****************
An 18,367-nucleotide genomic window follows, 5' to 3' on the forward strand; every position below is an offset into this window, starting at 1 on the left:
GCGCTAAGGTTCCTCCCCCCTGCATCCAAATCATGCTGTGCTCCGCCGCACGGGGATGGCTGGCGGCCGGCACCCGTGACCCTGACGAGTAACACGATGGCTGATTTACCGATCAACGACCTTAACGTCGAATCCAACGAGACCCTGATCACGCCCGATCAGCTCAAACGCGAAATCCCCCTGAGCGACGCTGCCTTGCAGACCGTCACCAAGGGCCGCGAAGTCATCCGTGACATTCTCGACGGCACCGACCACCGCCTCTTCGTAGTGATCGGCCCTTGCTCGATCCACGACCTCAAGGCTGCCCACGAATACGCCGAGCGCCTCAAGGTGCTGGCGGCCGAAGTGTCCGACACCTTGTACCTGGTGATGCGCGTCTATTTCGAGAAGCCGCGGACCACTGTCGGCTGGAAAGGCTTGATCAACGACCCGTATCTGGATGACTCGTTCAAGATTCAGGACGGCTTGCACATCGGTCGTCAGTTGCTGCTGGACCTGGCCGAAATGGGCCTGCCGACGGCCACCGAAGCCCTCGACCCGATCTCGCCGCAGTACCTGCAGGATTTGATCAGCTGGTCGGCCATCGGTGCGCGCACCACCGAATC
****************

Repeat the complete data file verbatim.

An 18,367-nucleotide genomic window follows, 5' to 3' on the forward strand; every position below is an offset into this window, starting at 1 on the left:
GCGCTAAGGTTCCTCCCCCCTGCATCCAAATCATGCTGTGCTCCGCCGCACGGGGATGGCTGGCGGCCGGCACCCGTGACCCTGACGAGTAACACGATGGCTGATTTACCGATCAACGACCTTAACGTCGAATCCAACGAGACCCTGATCACGCCCGATCAGCTCAAACGCGAAATCCCCCTGAGCGACGCTGCCTTGCAGACCGTCACCAAGGGCCGCGAAGTCATCCGTGACATTCTCGACGGCACCGACCACCGCCTCTTCGTAGTGATCGGCCCTTGCTCGATCCACGACCTCAAGGCTGCCCACGAATACGCCGAGCGCCTCAAGGTGCTGGCGGCCGAAGTGTCCGACACCTTGTACCTGGTGATGCGCGTCTATTTCGAGAAGCCGCGGACCACTGTCGGCTGGAAAGGCTTGATCAACGACCCGTATCTGGATGACTCGTTCAAGATTCAGGACGGCTTGCACATCGGTCGTCAGTTGCTGCTGGACCTGGCCGAAATGGGCCTGCCGACGGCCACCGAAGCCCTCGACCCGATCTCGCCGCAGTACCTGCAGGATTTGATCAGCTGGTCGGCCATCGGTGCGCGCACCACCGAATC